Paper User Interface Models
|Bezalel Academy of Art + Design
|Design Methods, Experience Design, Graphic Design, Interaction Design, Motion, Typography, User Experience, User Interface, Visual Communication, Web Design
|3-D, BA Program, Digital, Form-making, Four-year Program, Handmade, Human-Computer Interaction, Mobile Application, Process
Choose a well know mainstream mobile app, look through it thoroughly and identify & choose a user flow (a series of screens that add up to 1 meaningful action).
Recreate the chosen set of screens as physical models of height A3. Manually draw / cut & paste all icons, visuals, typography and other interface elements.
Look closely at each element on screen. What is its role? How is it structured? Which elements are contained within it? What’s above or below? Look closely at animating elements: do they help clarify some answers to the questions above? Why is each screen designed as it is?
Pay special attention to recreating the screen hierarchy: if a panel is above another panel, recreate that physically with a board over another board.
- Looking closely at user interfaces we interact with every day.
- Gaining a \'higher resolution experience\' when looking at interfaces. Being able to identify & appreciate different hierarchies, layouts, use of elements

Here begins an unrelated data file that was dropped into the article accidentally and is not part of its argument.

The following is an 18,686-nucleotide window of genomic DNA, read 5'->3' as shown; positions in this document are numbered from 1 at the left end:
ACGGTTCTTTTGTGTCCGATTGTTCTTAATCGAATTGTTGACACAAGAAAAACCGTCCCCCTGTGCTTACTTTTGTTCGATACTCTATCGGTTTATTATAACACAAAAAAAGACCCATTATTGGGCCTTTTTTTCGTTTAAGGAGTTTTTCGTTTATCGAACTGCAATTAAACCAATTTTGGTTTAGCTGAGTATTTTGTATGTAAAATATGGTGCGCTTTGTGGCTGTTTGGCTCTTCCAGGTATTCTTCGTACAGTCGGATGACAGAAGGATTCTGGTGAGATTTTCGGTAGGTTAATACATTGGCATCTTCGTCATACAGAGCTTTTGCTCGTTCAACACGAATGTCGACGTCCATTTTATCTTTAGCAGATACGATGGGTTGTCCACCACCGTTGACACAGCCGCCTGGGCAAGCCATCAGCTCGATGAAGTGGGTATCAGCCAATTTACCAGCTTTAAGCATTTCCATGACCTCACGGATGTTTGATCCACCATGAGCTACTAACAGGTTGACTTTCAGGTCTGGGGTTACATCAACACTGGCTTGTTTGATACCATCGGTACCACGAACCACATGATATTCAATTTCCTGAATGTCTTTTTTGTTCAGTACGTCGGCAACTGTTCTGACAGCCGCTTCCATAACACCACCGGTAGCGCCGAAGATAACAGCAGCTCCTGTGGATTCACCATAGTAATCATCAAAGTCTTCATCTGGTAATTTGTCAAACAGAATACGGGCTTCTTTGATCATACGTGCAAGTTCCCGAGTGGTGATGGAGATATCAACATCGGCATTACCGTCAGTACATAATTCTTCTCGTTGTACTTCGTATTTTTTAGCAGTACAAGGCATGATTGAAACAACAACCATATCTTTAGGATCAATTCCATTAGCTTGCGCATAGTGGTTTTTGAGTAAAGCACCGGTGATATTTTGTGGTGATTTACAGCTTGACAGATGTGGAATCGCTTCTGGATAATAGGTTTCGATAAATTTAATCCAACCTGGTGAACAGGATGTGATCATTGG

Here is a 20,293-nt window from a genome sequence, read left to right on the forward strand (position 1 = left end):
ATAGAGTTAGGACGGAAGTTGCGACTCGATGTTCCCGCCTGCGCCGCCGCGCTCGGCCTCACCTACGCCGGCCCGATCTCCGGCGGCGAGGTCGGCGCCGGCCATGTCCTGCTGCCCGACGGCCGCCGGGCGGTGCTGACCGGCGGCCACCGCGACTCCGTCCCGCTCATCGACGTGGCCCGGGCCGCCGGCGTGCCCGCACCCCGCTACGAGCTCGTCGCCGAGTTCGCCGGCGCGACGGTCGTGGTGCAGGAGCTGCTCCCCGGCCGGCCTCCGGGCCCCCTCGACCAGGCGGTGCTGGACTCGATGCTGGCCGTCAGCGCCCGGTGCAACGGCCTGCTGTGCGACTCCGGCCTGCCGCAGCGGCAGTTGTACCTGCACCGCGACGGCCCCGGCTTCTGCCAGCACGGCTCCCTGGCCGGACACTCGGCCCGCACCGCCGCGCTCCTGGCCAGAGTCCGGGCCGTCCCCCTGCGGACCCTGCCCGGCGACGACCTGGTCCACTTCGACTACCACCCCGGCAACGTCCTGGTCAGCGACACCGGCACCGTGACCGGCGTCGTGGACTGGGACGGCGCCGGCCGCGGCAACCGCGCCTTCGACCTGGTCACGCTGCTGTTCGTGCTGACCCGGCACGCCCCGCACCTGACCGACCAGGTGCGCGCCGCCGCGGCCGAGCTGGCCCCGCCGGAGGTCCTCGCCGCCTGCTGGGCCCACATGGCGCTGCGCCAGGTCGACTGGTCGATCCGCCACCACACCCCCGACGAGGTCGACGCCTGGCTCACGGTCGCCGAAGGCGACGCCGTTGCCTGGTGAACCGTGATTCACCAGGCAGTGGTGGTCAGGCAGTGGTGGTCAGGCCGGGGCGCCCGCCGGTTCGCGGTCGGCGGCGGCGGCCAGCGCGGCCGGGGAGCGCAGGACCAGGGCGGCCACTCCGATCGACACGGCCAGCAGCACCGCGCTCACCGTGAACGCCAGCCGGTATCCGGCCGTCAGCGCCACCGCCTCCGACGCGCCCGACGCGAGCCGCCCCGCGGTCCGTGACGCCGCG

- Gain a sense of hierarchy & motion as a foundation for future work on screen
- Provide a modern-day complementary exercise to traditional typography & formal paper paste-up projects
1. A series of 4-5 A3-height boards, sliced horizontally to an exact proportion of the chosen screens. Each additional layer or panel pasted above as a separate board.
2. An additional board with print-outs of the chosen screens.
See these projects for inspiration
As part of the process of creating Google’s design language, the team at Google Design created a series of research physical models of icons, interface elements and screens. Their process is document in the video below.
Photoshop: as real as it gets
In 2008, Indonesian ad agency Bates141 Jakarta was asked to design an Adobe Photoshop print advertisement for the new (at the time) CS4 software. This is what they came up with:
The group of 25 students responded well with beautifully created physical models. It was a pleasure seeing the set on the class\' walls. A point for future improvement is to provide more structure to the discussion. We found it a bit tricky to critique in class as we mostly discussed the original screens hierarchy, whether it was understood and properly reproduced in 3d.
Additional useful activity in class would be to watch a complementary video or a longer form film such as the one provided with the book \'designing interactions\', or a set of short videos about digital product design.